(IdentifyiNg and assessing different approaches to DEveloping compleX interventions)
|1. The Guidance paper|
|2. Extended Guidance|
|3. Overview of published approaches to intervention development|
|4. Systematic review of primary studies|
|5. Qualitative findings: the meaning of 'success'|
|6. Qualitative findings about design|
|7. Reporting guidance|
The aim of this study was to produce guidance for researchers on how to develop complex interventions to improve health or health care outcomes. The objectives were to: 1. Identify and describe the different approaches taken to intervention development, the rationales for their use, and any implications for the future utility of the interventions. 2. Compare and contrast different intervention development approaches, the methods of data collection and analysis they used, considering strengths and limitations overall and for different contexts. 3. Understand the history and challenges of intervention development from the perspectives of experienced researchers and wider stakeholders e.g. research funders, public and patient representatives. 4. Measure stakeholder consensus on the key aspects of intervention development and explore the reasons for any lack of consensus. 5. Offer guidance to researchers on good practice, with examples from different approaches.
The design was a sequential mixed methods study in 3 phases. In phase 1 we undertook three systematic reviews of literature on intervention development. The first identified different approaches and methods in primary intervention research and expert description and critiques. The second was an in-depth analysis of the application of primary intervention development research to improve health or health care outcomes. The third was a review of a sample of successful interventions and the intervention development approaches they used. In phase 2 we identified the challenges of intervention development in a qualitative interview study, and considered with stakeholders how to bring together the learning from our data collection. In phase 3 we undertook a consensus exercise to identify core aspects of intervention development.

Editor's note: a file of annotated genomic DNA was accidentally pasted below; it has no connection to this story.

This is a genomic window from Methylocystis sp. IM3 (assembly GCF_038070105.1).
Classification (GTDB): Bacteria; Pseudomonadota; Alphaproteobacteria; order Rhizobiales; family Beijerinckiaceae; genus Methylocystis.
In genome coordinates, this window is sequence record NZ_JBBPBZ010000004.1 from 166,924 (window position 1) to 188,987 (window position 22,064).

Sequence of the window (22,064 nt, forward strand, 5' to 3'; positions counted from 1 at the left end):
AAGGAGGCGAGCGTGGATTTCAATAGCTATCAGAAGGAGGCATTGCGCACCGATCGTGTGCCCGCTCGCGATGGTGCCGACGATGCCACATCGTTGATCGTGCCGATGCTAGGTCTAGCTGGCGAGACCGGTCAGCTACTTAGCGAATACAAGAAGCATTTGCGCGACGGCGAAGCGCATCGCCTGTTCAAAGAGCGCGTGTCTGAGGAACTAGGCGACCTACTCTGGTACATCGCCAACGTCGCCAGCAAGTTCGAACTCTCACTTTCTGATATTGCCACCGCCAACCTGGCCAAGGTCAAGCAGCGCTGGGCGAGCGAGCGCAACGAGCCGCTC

PI: prof. Alicia O’Cathain – University of Sheffield
dr. Elizabeth Croot – University of Sheffield
dr. Edward Duncan – University of Stirling
prof. Pat Hoddinott – University of Stirling
prof. Lucy Yardley – University of Southampton
dr. Katrina Turner - University of Bristol
University of Stirling Researcher: dr. Nikki Rousseau
University of Sheffield Researcher: dr. Katie Sworn
Administrative Assistant: Veronica Fibisan – Sheffield
For further details about this study, please contact Veronica Fibisan, administrator assistant at firstname.lastname@example.org.